By Victor Kanayo
Former World Cup winner and Brazil football legend, Mario Zagallo, has passed on.
He died on Saturday, January 6, 2024.
This was disclosed by Brazilian Soccer Confederation President, Ednaldo Rodrigues.
He said, “We offer solidarity to his family members and fans in this moment of grief for the departure of this great hero of our soccer.”
Zagallo played in the World Cup final a record five times, winning four, as a player and then a coach with Brazil.
He is also the first man to become world champion both as a player and a manager.
Zagallo stopped playing professionally in 1965 and began his coaching career with Rio de Janeiro club, Botafogo the following year.
Brazil are the most successful nation in World Cup, with five titles, and Zagallo is one of the most instrumental figures in that history.
As a teenager on national service, he was one of nearly 200,000 in the Maracana Stadium who saw hosts Brazil stunned by Uruguay in the decisive final match of the 1950 World Cup.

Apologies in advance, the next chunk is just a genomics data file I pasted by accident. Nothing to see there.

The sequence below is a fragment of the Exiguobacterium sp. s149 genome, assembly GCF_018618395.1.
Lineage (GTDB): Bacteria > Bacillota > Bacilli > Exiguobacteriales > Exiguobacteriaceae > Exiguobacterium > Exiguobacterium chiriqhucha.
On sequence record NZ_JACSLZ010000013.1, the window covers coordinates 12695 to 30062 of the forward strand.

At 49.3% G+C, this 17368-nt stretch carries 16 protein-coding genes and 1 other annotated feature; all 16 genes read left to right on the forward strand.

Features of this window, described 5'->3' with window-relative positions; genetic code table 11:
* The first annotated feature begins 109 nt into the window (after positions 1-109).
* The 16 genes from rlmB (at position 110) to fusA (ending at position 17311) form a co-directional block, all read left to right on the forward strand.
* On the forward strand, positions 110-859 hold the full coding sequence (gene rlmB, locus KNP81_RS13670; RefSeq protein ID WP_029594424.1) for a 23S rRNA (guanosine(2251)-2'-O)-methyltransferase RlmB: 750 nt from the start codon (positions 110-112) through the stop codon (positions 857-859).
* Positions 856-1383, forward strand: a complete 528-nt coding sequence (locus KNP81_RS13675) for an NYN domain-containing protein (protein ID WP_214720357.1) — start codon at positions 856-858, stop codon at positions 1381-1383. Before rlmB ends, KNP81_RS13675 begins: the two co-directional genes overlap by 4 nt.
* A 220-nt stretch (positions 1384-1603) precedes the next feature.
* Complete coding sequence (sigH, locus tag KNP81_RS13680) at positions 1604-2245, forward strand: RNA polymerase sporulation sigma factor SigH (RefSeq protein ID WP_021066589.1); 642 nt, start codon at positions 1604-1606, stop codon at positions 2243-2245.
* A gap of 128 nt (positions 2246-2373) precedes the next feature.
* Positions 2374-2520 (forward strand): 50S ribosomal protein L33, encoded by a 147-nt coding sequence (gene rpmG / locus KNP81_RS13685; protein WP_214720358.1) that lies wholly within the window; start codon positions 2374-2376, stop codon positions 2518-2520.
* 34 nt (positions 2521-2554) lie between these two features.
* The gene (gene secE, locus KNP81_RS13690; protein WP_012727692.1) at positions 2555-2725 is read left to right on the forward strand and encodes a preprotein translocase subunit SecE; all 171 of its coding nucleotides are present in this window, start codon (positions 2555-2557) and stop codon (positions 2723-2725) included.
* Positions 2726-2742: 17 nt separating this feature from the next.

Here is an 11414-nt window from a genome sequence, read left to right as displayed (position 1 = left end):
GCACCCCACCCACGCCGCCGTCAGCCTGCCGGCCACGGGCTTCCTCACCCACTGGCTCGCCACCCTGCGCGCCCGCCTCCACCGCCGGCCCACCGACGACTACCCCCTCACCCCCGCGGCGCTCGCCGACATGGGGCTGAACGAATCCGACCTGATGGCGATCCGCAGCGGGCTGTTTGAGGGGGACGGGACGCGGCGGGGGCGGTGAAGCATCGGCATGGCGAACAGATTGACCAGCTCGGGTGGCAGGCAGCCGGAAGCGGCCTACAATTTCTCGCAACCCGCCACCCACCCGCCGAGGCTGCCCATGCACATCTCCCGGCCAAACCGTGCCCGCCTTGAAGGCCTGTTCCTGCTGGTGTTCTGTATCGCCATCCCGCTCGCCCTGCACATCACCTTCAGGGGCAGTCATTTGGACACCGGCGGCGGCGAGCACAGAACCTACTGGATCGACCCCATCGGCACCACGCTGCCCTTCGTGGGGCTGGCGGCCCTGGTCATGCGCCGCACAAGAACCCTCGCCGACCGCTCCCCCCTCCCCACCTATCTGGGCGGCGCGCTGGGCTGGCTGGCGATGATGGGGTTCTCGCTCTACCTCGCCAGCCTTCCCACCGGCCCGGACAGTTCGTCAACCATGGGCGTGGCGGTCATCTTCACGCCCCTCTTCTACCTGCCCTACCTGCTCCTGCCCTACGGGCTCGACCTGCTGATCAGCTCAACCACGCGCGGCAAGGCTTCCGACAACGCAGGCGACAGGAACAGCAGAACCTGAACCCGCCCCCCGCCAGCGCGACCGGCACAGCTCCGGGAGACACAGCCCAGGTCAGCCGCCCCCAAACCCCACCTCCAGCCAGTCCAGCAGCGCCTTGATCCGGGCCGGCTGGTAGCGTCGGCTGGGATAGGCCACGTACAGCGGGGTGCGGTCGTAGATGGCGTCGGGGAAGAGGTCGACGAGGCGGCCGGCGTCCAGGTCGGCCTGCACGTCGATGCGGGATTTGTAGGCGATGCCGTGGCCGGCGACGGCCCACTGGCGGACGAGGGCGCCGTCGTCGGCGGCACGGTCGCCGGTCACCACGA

He made his Brazil debut aged 26 shortly before the 1958 tournament but became a key part of the team that alleviated some of that pain from 1950, as a 17-year-old Pele inspired the Selecao to victory over Sweden in the final, with Zagallo scoring the fourth goal in a 5-2 win.
Zagallo had been the last surviving member of Brazil’s 1958 World Cup-winning team who played in the final.
With Pele injured in the early stages of the 1962 World Cup, Zagallo again played a crucial role, tracking back to help in defence during an era where it was unusual for forwards to do so, as Brazil beat Czechoslovakia in the final.
The tactically astute Zagallo, nicknamed ‘The Professor’ and ‘Old Wolf’, pulled together a side filled with the attacking talents of Pele, Jairzinho, Gerson, Tostao and Rivellino and made them irresistible.
Brazil won all six of their games and swept to a 4-1 victory over Italy in the final.
Zagallo then stayed on as Brazil coach for the 1974 World Cup in West Germany, where they finished fourth.
He subsequently managed Brazilian clubs and national teams including Kuwait, Saudi Arabia and the United Arab Emirates, helping the latter qualify for their maiden World Cup in 1990, before returning as coordinator in Parreira’s coaching set-up before the 1994 World Cup.
Zagallo, who played domestically for America, Flamengo and Botafogo, retired in 1965, having won 33 caps for his country.